In the past, Connors’s fervent patriotism has put him at loggerheads with the Canadian music industry.
In 1978 he famously returned six Juno Awards he had amassed in previous years, complaining that some artists were being recognized in categories outside their genre while other winners had done most of their work outside the country. He derided musicians who moved to the United States as “border jumpers.”
Connors says his feelings have not changed since then.
“It’s worse today, I would say, then it was then. Nothing’s changed,” he says.
If he were to qualify for a nomination for “The Ballad of Stompin’ Tom,” he dismissed outright the possibility of a reconciliation with the Juno Awards.
“No,” he says decisively. “No, to hell with them. I wouldn’t even go there.”
From Connors’s earliest days, life was a battle.
He was born in Saint John, N.B., on Feb. 9, 1936, to an unwed teenage mother. From the age of three he lived hand-to-mouth, begging on the street with his mom until he was placed in the care of child welfare officials. At age nine he was adopted by a family in Skinners Pond, P.E.I., running away four years later to hitchhike across the country. He picked up a guitar as his constant companion.
Connors sings about those tumultuous years on the new disc’s title track, “The Ballad of Stompin’ Tom.” He says he was inspired after seeing the success of the play of the same name, mounted in Blyth, Ont., two years ago. Based on his two autobiographies, “Before the Fame” and “The Connors Tone,” the play has gone on to successful runs in Charlottetown and the Ontario communities of Penetanguishene, Drayton and Gananoque.
Connors says it was difficult for him to put those painful experiences into a song. Even during the listening session, the rugged troubadour appeared choked up as he listened quietly to lyrics such as: “When the long road took us back to Saint John, momma cried / That night the strong arm of the law tore me from her side.”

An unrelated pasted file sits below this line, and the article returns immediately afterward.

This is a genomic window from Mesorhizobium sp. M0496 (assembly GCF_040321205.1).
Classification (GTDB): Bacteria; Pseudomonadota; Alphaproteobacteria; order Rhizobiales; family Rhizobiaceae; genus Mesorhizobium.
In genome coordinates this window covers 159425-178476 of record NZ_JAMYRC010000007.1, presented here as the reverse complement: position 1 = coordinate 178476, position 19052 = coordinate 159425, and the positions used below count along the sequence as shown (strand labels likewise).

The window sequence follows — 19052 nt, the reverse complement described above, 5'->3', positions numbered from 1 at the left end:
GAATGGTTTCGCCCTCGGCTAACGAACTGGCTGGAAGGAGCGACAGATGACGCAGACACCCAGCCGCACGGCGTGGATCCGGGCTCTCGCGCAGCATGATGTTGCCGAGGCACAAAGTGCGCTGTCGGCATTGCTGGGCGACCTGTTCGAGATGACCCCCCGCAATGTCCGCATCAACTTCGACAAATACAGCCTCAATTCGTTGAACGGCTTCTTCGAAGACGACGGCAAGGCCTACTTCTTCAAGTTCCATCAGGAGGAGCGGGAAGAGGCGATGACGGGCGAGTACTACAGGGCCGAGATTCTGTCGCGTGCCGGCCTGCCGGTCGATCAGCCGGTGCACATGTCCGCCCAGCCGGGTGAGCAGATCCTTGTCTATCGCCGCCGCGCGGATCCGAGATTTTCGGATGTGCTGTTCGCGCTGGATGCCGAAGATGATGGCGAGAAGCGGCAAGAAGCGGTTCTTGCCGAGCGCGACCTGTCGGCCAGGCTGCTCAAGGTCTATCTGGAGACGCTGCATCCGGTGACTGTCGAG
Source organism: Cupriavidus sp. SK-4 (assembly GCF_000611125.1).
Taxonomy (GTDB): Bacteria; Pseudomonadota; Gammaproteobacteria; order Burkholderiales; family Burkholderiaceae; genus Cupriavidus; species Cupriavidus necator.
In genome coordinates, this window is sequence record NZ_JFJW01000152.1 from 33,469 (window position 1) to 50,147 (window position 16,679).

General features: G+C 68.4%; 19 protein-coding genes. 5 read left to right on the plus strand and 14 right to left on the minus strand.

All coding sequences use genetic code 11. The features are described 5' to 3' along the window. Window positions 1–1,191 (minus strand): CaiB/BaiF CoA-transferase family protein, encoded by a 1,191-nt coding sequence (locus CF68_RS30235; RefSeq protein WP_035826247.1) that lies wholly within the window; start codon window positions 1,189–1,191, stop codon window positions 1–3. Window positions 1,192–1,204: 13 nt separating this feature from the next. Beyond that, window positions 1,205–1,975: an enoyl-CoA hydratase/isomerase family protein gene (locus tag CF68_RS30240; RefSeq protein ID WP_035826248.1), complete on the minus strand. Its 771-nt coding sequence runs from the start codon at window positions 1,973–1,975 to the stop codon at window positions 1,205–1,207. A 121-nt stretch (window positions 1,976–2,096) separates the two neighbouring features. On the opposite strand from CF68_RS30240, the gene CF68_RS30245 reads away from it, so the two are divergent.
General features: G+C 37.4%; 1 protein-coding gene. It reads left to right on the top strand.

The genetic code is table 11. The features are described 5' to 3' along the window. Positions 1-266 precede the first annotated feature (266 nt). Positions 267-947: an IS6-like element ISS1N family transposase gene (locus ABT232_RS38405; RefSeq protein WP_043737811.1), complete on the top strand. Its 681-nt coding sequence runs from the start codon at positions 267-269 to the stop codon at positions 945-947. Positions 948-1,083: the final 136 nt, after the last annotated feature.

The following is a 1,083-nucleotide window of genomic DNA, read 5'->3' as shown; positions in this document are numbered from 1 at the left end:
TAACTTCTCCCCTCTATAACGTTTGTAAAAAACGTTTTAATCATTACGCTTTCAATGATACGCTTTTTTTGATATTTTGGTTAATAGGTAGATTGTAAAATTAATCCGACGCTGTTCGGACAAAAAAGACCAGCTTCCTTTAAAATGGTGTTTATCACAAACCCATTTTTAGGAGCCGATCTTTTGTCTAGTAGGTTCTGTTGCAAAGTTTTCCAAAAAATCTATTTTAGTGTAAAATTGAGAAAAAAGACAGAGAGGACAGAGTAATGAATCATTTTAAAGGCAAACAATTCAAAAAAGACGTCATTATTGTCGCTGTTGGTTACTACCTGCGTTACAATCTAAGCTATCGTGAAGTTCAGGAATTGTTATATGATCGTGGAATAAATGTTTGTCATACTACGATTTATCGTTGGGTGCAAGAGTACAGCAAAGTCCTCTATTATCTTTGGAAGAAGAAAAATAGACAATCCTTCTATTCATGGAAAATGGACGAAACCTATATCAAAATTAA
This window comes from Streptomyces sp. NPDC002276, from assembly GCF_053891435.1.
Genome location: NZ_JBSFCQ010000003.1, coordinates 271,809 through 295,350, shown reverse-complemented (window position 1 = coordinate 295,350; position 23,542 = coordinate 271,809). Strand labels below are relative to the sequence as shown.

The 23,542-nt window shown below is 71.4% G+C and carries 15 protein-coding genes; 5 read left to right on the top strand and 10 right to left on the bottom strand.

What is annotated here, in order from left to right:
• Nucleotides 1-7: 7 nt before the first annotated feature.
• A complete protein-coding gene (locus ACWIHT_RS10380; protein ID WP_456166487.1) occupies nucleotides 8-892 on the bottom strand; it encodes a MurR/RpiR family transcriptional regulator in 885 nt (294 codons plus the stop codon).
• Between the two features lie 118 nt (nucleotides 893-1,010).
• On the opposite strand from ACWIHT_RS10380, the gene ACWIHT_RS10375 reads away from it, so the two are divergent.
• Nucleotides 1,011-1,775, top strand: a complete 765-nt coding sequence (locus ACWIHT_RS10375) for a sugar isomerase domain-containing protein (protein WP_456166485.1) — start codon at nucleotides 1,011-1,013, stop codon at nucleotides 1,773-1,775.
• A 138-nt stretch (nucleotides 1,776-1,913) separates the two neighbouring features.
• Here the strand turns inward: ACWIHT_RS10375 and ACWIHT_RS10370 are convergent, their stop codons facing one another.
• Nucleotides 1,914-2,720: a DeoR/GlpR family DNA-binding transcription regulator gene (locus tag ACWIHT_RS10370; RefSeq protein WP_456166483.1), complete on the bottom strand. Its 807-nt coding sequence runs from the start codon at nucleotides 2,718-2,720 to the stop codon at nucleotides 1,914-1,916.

“It’s a hard song to write,” he said afterwards, his voice faltering slightly.
Connors says he was able to reconnect with his mother as an adult, but by then relations were strained irreparably. He says she died “at a ripe old age.”
“When you don’t know somebody, even your own mother, it’s awful hard to relate,” he says.
And although she was proud of his immense musical success, Connors says his mother rejected repeated offers of assistance.
“She was one of these people that if she ever got the idea that you were giving her something she’d pick up the frying pan and throw it at you,” he says.
As for the incredible journey his life has taken, Connors refuses to revel in his accomplishments.
“You can’t pat yourself on the back,” he says. “If you’re liked by the people, let them do it. Don’t go about saying, ‘Hey, I am somebody, I am this, I am that…’ No, you’ll never get that out of me.
“Whatever I do, in my writing, I do it for others. I do it for my country and I do it for my countrymen and that’s the only value that I really have.”
“The Ballad of Stompin’ Tom” comes out Tuesday.